It’s just one of those long and tiresome days when you come home and you start wondering about the beauty of carrot farming. Dear customer, I do love you and I appreciate your help in paying my bills, but sometimes you just manage to make me wonder whether it’s me getting it all wrong or you being shortsighted as a mole.
While I do understand how negotiation is important in the same cycle, you just don’t seem to realize how improvident it is to constantly ask for price cuts in professional services. See, IT is a strange beast: engineers are not fungible matter, and the value added by an IT services shop isn’t in providing you with between 1.3 and 1.4kg of brain cells that you can freely swap with someone else’s. Every company is different, with a different approach in recruiting, training and managing people: our task is leveraging the craftsmanship of the single person and providing some kind of common ground when it comes to methodologies, tools and infrastructure.
What you are buying from us is our ability to scout, coach and organize people. Start giving us some credit and consider that we know about market rules and rates, we know about economic equilibrium and our price list does reflect all that: it just includes a different secret sauce of training, skills, methodologies and intangible value added. Maybe, just maybe, we are not trying to rip you off: feel free to question us and understand the value we want to provide you. Don’t take our word for it. Be reckless in evaluating our skills Give us a lot of grief in proving our value. Have your IT staff grill us and understand if we’re worth our price. You might find out how asking for a fourth revision of the same offer and saving those 3.57€ per hour isn’t going to make any good in the end.
I can understand you want to shave every penny from your toilet paper supplies. I will sympathize when you tell me how you managed to strangle your hardware dealer. Heck, I will even have a laugh at the hard time you gave to your software vendors. All those guys are selling goods: they have different economic motivations, their pricing structure is built upon different terms and they have a lot of different ways to recoup from your price cuts. Moreover, once the negotiation is a thing of the past and the merchandise has been delivered, it will make little difference how much you paid for it and whether your supplier is disgruntled.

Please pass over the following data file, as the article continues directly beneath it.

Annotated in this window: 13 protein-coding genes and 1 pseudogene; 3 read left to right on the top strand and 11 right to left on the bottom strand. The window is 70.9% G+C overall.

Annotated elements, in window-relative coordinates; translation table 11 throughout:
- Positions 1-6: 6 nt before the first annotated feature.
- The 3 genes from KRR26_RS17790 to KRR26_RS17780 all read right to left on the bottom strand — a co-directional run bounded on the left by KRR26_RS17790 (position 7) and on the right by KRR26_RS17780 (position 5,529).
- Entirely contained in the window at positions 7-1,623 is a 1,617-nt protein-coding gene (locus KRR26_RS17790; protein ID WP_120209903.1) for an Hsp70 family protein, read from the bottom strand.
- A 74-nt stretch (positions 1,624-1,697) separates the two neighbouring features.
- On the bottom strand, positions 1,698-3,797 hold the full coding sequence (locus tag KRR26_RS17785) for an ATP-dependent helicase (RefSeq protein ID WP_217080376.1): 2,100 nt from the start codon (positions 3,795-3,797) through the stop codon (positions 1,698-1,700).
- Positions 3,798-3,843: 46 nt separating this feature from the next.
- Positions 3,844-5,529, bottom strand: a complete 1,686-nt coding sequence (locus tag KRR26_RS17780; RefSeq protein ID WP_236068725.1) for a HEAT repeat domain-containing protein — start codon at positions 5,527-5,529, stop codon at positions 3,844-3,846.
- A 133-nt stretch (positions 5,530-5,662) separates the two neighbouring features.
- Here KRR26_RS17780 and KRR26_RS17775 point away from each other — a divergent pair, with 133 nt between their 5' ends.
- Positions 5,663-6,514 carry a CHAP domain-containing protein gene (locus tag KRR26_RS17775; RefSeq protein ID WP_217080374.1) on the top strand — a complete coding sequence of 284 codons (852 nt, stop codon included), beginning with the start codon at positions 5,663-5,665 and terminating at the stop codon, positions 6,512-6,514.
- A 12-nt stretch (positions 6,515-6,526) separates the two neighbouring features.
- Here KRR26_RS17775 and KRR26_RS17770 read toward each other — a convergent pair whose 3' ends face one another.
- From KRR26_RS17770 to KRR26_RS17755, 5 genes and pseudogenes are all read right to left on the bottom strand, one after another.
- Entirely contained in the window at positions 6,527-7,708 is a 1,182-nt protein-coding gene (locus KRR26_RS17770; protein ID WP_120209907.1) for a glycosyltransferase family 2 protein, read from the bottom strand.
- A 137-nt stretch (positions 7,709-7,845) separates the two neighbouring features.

Things are different with services, though: what you are building is a lasting relationship with companies who work on an almost linear cost basis. If we come to help you building part of your IT infrastructure, we want to be your partner and have a mutual trust and a reciprocal motivation to work together. We will be with you for quite a while, and you definitely want us to be motivated and eager to help. If you’re strangling us, we might say yes for a number of reasons, but don’t expect us to be happy, collaborative beyond professionalism, and willing to go the extra mile.
When price is your foremost concern, the vicious cycle of IT services is going to bite you in no time flat: you will get overestimated engineers, little support when problems arise, demotivated people, underpaid programmers, untrained teams and sub-par performance. We will be in enduring friction and eager to leave if we get another gig on better terms. Your chances of a late and over budget project will increase dramatically, and you shouldn’t be that much appalled if someone gets as far as performing some creative accounting on worked hours when you’re not looking.
In a word, you will get what you’re paying for. Think about it, the next time you have a services offer in front of you.